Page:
Currant Tomato

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Currant Tomato, Esculentum lycopersicum

Family:  Solanaceae           

Also known as: Mexican Midgets

 

These are an important part of the Ola Brisa Gardens plant family.  “Why,” you ask?  Well, firstly and quite simply, I love to pick and eat fresh tomatoes right off the vine! 

(It’s a delightful vice that I learned from my cousins Jeanette, Dick and Cindy back on their parent’s farm in Western Kansas.  During those early Eisenhower Whitehouse years, we’d grab a salt shaker and race into their mother’s large garden to munch on vegetables that we’d pull up from the dirt or pick right from the bush or vine.  Among them, wonderfully sour rhubarb stalks, crisp, crunchy carrots, fresh lettuce, tangy radishes, and yes, lots and lots of tomatoes!)

The second reason for their inclusion along with the several other hundred tropical palms, plants and flowers in our gardens is that these hardy little guys are native to and grow wild here in Mexico!  Their ancestors were savored by the Aztecs and whatever was good enough for Montezuma is durned straight good enough for me!   

Those that vigorously grow on our Entry Terrace – and on which guests and I stop and chomp whenever passing on tours – did not come from any store bought seeds.  No way José!  (Conveniently, that’s also our head gardener’s name.)  These are the real deals! 

In fact, I first found these tiny –  and I mean small, little, itty-bitty – currant tomatoes growing wild in the Sierra Madre Occidental Mountains in the southern part of the State of Jalisco during one of José’s and my wandering, botanical treks through the “interior!” 

About the size of my little finger tip, they were growing there in a clustered clump, right next to some large boulders about two hundred feet (60.96 meters) from heavy tropical overgrowth.  A few botanists contend that they originated in Peru, Ecuador and Northern Chile.  But I think that may be the tiny-fruited Lycopersicon pimpinellifolium. 

I gotta’ ask, “How did these – that I found – get there in the wild?”  I concur with those who believe that tomatoes originated here in Mexico. . . . but I must admit that the pictures I’ve seen of those yet more southerly Currant Tomatoes look a lot like mine what with their delightful trusses (compact terminal clusters) of sweet tiny fruits! 

Historically, tomato seeds appear to have been taken to Europe from Mexico after Cortez wreaked his havoc on the natives in 1519.   And though originally from the New World, it was introduced to the gringo palate in the U.S. in the 18th Century.  (I’d like to think that these domesticated ones may have been distant relatives to my wild ones!)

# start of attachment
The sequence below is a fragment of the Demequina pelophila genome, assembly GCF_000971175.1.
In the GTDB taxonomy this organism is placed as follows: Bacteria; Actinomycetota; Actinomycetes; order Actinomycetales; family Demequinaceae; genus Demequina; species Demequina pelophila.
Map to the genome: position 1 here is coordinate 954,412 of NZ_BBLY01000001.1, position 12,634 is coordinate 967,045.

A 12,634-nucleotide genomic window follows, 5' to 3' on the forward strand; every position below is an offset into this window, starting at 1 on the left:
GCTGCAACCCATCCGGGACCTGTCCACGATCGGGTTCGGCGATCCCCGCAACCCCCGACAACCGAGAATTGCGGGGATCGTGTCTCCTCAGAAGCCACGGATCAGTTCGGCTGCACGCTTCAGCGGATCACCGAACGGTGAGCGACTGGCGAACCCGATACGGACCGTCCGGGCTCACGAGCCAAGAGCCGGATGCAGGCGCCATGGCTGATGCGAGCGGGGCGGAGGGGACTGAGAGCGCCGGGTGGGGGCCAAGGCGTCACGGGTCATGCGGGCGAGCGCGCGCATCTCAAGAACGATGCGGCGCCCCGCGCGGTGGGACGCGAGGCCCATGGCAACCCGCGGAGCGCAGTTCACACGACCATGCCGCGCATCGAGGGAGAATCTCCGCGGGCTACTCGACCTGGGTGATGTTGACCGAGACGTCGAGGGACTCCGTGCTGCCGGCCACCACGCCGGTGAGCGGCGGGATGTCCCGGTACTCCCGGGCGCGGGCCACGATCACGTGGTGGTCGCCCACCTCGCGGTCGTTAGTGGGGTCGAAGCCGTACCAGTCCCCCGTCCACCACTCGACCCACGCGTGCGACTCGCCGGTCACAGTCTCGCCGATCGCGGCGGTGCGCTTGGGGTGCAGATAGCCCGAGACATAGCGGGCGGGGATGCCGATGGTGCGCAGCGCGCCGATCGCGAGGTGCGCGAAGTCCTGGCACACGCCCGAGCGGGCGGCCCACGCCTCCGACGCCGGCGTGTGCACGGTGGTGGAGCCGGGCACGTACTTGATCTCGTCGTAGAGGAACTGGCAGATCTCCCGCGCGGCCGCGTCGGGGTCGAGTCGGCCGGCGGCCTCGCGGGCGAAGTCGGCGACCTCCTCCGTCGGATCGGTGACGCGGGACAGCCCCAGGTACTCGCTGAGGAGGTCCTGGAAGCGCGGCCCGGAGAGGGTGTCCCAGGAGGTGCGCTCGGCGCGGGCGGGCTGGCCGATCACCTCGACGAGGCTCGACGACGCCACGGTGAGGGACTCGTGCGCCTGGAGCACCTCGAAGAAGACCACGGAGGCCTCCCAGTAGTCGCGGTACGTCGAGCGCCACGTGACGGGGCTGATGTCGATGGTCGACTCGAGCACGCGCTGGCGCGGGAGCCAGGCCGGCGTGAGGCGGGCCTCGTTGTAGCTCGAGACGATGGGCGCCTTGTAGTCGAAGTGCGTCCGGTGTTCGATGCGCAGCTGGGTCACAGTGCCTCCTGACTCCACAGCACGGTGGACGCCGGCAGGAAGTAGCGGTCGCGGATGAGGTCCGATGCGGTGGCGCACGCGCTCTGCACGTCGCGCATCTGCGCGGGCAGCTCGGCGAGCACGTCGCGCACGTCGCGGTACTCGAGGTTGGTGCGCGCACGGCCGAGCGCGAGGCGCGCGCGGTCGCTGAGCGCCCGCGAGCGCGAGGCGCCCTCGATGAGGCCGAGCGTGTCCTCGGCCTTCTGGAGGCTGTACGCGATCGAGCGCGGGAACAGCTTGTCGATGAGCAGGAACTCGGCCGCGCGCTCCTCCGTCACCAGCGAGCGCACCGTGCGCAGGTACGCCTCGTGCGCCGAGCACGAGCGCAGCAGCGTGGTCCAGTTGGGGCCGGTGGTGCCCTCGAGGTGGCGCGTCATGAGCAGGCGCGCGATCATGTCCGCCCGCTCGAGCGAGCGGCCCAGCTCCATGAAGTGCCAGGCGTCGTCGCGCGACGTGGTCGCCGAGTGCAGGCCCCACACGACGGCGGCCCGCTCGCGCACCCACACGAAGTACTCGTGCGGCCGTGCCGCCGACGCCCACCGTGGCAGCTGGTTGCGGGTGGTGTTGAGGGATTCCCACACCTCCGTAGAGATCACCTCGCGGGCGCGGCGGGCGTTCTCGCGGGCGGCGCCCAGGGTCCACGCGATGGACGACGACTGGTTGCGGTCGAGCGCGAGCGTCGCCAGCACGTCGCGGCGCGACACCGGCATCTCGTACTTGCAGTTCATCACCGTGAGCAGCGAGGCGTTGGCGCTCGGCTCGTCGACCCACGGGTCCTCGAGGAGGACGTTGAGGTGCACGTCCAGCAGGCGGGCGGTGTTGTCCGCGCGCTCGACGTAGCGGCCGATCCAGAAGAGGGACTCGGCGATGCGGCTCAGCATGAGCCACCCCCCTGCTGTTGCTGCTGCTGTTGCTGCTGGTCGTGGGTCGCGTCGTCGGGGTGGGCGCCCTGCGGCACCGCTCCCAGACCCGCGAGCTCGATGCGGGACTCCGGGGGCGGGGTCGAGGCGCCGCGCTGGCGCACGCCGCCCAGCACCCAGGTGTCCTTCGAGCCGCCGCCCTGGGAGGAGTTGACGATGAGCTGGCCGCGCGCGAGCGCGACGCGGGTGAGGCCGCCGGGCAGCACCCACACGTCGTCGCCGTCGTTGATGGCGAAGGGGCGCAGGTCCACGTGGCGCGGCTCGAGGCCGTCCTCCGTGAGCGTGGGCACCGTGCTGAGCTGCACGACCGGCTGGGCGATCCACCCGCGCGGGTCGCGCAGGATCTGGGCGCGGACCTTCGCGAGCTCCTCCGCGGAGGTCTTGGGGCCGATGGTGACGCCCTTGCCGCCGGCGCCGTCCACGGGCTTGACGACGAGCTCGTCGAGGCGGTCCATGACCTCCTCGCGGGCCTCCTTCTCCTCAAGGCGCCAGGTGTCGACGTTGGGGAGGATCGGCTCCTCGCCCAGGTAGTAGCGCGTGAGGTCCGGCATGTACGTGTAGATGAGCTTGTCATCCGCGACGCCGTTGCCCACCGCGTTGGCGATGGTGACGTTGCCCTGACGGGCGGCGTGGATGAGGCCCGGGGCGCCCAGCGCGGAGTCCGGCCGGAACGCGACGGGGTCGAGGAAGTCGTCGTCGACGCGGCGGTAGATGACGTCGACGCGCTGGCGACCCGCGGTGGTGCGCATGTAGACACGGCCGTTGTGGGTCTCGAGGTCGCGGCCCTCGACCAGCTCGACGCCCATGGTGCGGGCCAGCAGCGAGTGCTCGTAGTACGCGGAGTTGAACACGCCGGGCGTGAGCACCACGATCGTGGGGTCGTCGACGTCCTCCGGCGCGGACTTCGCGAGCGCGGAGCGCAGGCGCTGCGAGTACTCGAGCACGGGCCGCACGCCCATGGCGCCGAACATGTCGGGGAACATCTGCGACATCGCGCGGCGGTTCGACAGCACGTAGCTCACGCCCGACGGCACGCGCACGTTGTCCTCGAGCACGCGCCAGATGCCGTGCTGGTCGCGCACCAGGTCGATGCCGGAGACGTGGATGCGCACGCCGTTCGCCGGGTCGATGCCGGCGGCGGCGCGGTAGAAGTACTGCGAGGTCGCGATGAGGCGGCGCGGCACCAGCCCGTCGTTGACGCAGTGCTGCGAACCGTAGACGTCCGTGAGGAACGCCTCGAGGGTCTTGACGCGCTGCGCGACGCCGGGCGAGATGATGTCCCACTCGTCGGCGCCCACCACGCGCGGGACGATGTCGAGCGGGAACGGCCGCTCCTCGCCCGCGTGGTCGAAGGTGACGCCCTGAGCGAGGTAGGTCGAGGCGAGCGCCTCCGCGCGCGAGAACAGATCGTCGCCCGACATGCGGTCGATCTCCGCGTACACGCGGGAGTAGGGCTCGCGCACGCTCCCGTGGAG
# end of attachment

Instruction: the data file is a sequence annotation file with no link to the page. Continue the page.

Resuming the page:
Growing Currant Tomatoes is easy – perhaps more so than the regular, larger ones as these guys produce copious blossoms allowing a good chance many will set fruit.  But for the best results, with prolific yields, give them what they like best – lots of full sun, fertile, well-draining soil, and evenly applied moisture.

Currant Tomatoes often remain productive in very hot weather when the blossoms of larger-fruited varieties call it quits and drop off.   As to how much water is needed depends both on the rainfall received and the type of soil.  With fast-draining soil, one needs to water often if the weather’s been dry.  But before watering, check the soil for dryness – down under a bit, not just the surface.  If the foliage looks limp – as I often do after a full day in the gardens – you’ve neglected them too long.

Once your Currant Tomato plants are established and around a foot (30 cm) tall, I’d encourage mulching them with compost.  Just as in familial situations, strong support is important!  Plant-wise, prune the vines to two or three major branches.  I prefer caging them inside a rounded portion of concrete re-enforcing wire screen.  This allows good air circulation and easy access to the fruit.  But, make sure you stake them firmly into the ground.  Those wimpy inverted conical cages, sold commercially, all too often bend and may collapse under the weight of mature plants with all those yummy “maters’.

Beyond standing by the bush and simply savoring them on the spot, a bit more cultured way to enjoy them is to roast ‘em in a pan with a little garlic, salt and pepper.  Or, mix with chopped onion, fresh basil, fresh mozzarella, balsamic vinegar, olive oil, and a bit of salt.  Now that is one heck of a great tomato salad.

Yum!

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As can be seen these are no monsters but make up for their small size in gigantically good taste!

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Easy to grow. Come by Ola Brisa Gardens and I’ll give you a few for seeds!

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Yep, these are those wonderful – native to Mexico – cherry tomatoes that flourish right next to our infinity pool and that were mentioned in last week’s column.